The Budget November 2017: More Money for A Level Maths Teachers

The 22nd of November was a significant day with the chancellor, Phillip Hammond releasing the new budget. Although there was no direct additional funding for schools there is an incentive for schools to encourage more people to select A Level Maths.

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Maths Made Easy Team 23 November 2017
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The 22nd of November was a significant day with the chancellor, Phillip Hammond releasing the new budget. Although there was no direct additional funding for schools there is an incentive for schools to encourage more people to select A Level Maths. The chancellor announced that schools would be awarded an additional £600 funding for every student they encouraged to select A Level Maths. The total pot for this ambitious move is £117 million pounds. Although A Level Maths is the most popular A Level numbers have declined in this year’s intake and the pattern in the past has been when new A levels are made more rigorous like the most recent change to A Level Maths, the number of students who continue to select them drop off.

From experience of working in the education sector we have many anecdotal stories of students being discouraged from taking A Level Maths unless they achieved the very highest levels in their GCSE exams. Students with A grades were being told, are you sure this subject is for you. Students with grade B or below were openly told not to select A Level Maths and most schools have a policy of a minimum grade requirement of a grade B. Now so far these actions have meant that nationwide A Level Maths is the subject with the highest proportion of A and A* grades of any subject which is a little counter intuitive as people recognise it to be one of the most difficult subjects to study. However, because schools have been so selective on who takes the A Level it has meant many achieving the top grades.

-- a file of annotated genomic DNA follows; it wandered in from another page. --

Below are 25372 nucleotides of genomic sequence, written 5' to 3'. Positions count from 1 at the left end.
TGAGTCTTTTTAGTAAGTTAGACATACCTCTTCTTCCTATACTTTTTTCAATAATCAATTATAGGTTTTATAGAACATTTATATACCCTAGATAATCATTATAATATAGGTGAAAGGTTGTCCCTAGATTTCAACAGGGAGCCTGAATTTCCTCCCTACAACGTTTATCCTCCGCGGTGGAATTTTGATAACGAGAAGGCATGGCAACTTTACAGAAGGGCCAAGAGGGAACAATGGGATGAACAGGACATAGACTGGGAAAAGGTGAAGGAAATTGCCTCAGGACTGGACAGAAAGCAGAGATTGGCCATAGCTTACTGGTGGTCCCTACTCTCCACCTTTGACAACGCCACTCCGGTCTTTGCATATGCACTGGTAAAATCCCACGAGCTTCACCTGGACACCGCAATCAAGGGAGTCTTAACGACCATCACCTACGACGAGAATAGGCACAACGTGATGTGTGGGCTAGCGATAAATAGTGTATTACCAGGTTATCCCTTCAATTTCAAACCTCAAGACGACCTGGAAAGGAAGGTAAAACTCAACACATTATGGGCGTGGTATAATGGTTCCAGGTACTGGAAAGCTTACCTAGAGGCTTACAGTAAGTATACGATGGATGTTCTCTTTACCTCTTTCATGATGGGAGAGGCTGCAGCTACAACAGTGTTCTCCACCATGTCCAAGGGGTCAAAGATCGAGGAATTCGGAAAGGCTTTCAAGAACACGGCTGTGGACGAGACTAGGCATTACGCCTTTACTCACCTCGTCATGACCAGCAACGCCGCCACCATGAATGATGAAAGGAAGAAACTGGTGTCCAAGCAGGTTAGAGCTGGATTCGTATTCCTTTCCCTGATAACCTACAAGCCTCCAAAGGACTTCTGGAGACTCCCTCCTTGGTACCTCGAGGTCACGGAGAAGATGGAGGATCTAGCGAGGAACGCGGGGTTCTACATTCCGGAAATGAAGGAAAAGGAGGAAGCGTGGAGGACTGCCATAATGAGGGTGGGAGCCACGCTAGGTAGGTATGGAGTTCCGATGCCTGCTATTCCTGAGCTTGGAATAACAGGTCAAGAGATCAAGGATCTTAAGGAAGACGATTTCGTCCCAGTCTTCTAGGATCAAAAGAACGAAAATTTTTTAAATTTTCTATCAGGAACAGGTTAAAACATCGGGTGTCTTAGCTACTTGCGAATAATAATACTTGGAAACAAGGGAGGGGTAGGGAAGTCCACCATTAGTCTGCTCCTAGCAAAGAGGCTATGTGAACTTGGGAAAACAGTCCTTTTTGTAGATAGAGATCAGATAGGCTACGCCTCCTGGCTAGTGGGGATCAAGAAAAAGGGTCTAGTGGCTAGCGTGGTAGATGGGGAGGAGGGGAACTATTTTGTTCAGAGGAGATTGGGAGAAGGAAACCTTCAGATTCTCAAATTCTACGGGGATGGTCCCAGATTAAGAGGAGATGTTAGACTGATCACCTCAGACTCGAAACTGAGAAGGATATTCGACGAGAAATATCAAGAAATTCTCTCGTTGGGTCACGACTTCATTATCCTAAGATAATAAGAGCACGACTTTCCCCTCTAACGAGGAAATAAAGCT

With the changes announced in the budget and the additional £600 per pupil that chooses A Level Maths, our question is how will this impact on schools and their selection policies? Will schools relax the minimum grade requirements, will they encourage more lower ability students to select the subject in order to obtain the much needed cash. We are not sure what impact the cash incentive will have but we are confident that schools will start to encourage more people to select A Level Maths which in turn will plug the shortages of Maths teachers and Maths related skills shortages which is the intention that the conservative government has. One important point to mention is that head teachers have come out to say that it is a drop in the ocean when it comes to overall school funding and that further staff cuts will now be inevitable.

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